It is, however, a gorgeous space where you can dress to the nines without feeling self-conscious, and where, thanks to chef Daniel Kelly, the take-no-chances menu is executed skillfully. Even the dishes that don't quite dazzle don't really disappoint either.
Set in the middle of Old Town, a neighborhood chock-full of respectable to very good restaurants, 33 Club is a jewel, at least visually. It's meant to evoke a post-Prohibition dining parlor, a speakeasy gone legit, and the old Kleiner design magic is very much in evidence here. Some touches are ones we've seen at his other restaurants, such as the tufted red-fabric banquettes, the geometric light boxes and those comfortable, flocked-fabric chairs that Kleiner must import by the ton. But Kleiner isn't just decorating by the numbers here.
The street-side entry is a brick archway leading into a tiled foyer, conveying an alley-entrance ambience. Revolving doors lead into the dark, paneled-ceiling and noisy bar area, through which one progresses to the considerably quieter dining room beyond. Here, the ceilings really soar, accommodating acres of hand-cut mahogany paneling, a towering wall of glass shelves and a Tara-esque grand staircase, which connects to an open upper level holding a few more linen-clad tables. Food runners probably mutter darkly every time they mount those 16 steps, but it's certainly got eye appeal.
Kleiner provides the style; Kelly delivers the substance. The menu couldn't be more straightforward, loaded with classics such as shrimp cocktail, oysters Rockefeller, Caesar salad and the like, with a few surprises worth investigating. Foremost among appetizers is the salmon ceviche, executed as three pristine slices draped over discrete piles of jicama relish -- a bright and crunchy contrast to the silky, unctuous fish -- and a vivid avocado puree. A quartet of New Zealand lamb chops -- half a rack for $14, which ain't bad -- are delicious, seasoned with mustard and herbed and coated sparingly with a rich demiglace. Munched lollipop-style, the lamb makes a great shared starter.
Kelly manages to make the mundane interesting. Three properly seared scallops are placed in a summer context by some bacon creamed leeks and a coarse sweet-corn puree. The crabcake, which looks to be the same version I sampled five years ago at DKelly, the chef's one-time solo venture, was simple and approachable, served with a chunky avocado relish and a classic remoulade sauce. Lightly fried calamari with marinara sauce is in the same vein, but this dish needs brighter flavors.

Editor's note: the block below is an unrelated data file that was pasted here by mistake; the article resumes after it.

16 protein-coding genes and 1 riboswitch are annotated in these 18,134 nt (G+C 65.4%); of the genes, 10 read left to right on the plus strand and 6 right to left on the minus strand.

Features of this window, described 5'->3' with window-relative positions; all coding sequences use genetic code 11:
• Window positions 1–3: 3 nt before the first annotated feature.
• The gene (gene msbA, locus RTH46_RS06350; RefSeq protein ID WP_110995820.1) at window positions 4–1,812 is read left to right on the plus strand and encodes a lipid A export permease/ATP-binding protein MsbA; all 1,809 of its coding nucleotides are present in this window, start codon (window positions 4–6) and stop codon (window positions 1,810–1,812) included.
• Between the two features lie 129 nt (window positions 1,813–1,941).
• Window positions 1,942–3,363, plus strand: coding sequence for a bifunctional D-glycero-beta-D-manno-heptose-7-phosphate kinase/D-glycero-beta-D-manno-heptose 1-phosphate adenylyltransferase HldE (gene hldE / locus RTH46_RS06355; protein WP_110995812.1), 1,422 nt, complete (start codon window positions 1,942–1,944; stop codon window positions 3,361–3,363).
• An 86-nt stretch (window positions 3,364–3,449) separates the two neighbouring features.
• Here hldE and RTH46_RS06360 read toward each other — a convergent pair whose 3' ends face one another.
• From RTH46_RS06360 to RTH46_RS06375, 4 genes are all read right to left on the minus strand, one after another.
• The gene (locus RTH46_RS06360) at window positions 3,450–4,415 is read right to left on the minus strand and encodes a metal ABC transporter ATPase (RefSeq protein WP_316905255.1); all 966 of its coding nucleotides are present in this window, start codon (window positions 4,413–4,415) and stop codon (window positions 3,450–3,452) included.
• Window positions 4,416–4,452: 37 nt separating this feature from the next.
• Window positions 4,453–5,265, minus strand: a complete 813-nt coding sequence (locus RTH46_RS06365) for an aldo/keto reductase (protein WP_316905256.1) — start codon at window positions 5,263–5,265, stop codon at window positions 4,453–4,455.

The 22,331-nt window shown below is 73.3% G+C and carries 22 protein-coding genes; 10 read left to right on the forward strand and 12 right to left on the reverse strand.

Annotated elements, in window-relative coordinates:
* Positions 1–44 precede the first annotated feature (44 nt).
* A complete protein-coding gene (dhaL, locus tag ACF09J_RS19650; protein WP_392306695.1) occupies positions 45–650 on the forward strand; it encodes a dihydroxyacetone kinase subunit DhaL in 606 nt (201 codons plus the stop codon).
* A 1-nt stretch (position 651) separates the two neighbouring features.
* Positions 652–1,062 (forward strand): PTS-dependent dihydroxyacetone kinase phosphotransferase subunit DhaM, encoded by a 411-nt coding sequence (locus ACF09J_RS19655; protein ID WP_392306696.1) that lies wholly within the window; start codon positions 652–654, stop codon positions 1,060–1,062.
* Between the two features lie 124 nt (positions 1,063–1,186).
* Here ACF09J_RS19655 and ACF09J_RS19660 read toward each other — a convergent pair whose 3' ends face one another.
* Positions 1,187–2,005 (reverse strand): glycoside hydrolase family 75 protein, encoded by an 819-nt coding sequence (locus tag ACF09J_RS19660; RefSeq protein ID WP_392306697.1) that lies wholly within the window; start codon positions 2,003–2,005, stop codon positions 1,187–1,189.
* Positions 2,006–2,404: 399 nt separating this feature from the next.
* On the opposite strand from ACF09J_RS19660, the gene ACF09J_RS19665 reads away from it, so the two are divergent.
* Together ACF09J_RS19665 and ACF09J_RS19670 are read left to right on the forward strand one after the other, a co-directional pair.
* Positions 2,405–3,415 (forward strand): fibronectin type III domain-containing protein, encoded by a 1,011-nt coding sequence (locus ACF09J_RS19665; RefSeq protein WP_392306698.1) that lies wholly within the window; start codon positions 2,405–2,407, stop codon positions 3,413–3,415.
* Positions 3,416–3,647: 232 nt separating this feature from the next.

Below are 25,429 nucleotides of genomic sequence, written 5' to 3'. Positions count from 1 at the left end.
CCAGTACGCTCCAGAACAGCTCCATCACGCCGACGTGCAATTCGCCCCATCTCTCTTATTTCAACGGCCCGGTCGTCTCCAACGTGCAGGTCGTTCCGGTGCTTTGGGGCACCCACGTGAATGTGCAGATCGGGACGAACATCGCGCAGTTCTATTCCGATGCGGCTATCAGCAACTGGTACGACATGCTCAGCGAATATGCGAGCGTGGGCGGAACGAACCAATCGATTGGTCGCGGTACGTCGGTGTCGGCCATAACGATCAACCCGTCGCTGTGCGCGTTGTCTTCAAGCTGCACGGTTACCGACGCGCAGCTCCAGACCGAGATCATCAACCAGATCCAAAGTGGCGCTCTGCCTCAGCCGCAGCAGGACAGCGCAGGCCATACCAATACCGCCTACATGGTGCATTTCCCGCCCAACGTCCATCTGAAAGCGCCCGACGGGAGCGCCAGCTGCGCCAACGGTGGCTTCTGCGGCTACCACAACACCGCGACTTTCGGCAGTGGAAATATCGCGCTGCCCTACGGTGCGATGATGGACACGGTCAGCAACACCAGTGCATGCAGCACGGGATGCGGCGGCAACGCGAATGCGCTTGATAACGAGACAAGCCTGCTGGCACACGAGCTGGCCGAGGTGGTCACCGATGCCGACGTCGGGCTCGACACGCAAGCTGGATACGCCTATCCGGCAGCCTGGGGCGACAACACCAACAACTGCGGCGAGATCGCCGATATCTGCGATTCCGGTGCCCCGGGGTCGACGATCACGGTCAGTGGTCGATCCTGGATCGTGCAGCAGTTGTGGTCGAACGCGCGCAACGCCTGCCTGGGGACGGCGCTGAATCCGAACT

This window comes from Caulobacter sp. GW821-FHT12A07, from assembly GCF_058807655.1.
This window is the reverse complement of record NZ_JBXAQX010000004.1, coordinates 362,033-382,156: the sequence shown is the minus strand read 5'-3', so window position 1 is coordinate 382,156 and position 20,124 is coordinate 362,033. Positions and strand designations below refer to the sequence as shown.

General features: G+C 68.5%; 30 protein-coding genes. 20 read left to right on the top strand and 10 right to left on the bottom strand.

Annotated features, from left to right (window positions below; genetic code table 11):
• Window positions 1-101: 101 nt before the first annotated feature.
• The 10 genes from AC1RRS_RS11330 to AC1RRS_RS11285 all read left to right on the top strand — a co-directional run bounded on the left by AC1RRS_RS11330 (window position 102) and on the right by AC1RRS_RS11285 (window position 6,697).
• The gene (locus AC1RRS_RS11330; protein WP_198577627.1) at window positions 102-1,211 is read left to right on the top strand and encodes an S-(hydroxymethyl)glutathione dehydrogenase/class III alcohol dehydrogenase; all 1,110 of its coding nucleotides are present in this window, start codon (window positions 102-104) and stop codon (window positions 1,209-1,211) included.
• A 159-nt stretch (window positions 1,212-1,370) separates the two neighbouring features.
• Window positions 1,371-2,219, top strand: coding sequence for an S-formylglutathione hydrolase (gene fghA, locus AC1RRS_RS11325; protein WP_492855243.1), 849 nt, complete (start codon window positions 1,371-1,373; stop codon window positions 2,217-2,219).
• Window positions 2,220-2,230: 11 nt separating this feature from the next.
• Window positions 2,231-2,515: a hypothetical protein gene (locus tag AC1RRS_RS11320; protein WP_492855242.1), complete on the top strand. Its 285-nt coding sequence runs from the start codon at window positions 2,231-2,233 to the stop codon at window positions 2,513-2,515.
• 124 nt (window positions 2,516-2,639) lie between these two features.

33 Club posits itself as an affordable restaurant (very few restaurants do otherwise these days), with no entree listed higher than $33. But steakhouse-size steaks cost a good deal more than that, so the menu makes reference to a "Reserve Meats" list, where lurk the hefty prime cuts priced at $40 and beyond.
I dutifully ordered the "reserve" NY strip, an 18-ounce, $46 beauty; the meat's quality easily matched the price, and the accompanying sauteed mushrooms were a happy bonus. More prudent appetites can opt for a smaller, Black Angus strip at $30, or the 6-ounce filet for $24. Either way, steak lovers will be happy here.
I'd go in another direction. The Chilean sea bass is a superior effort, a texturally flawless fish atop five-grain rice and baby bok choy, the fish's natural sweetness enhanced by a light miso glaze. And the braised veal is a bit of comfort food that should find fans well into the winter, the tender pieces of meat part of a ragout with veal stock, cream and walnut-size, wine-reconstituted morels, served over egg noodles.
There are enough goodies on Kelly's plates that side dishes are easily skipped. I only tried the mac and cheese, and my sample was doomed by limp, overcooked noodles.
Desserts are simple, traditional and, at $7, budget friendly. A buttery red-velvet layer cake with cream-cheese frosting should take care of any caloric deficits you may be running; I'd choose that over the Boston cream pie, the other sweet I sampled, which was surprisingly dry.
33 Club angles for a booming bar business -- and it seems to be working so far -- with a spacious bar area, a dozen or so specialty cocktails and a reasonably priced wine list that includes 20 by-the-glass pours.
A separate menu of bar snacks (deviled eggs, grilled shrimp, citrus-cured olives) promotes the idea of the lounge as a separate universe. Dark and sultry, big and brassy -- Kleiner's got something for you either way.
33 Club1419 N. Wells St., 312-664-1419
Open: Dinner and lunch Mon.-Sun.
Entree prices: $18-$33
Credit cards: A, DC, DS, M, V
Reservations: Strongly recommended
Other: Wheelchair accessible; valet parking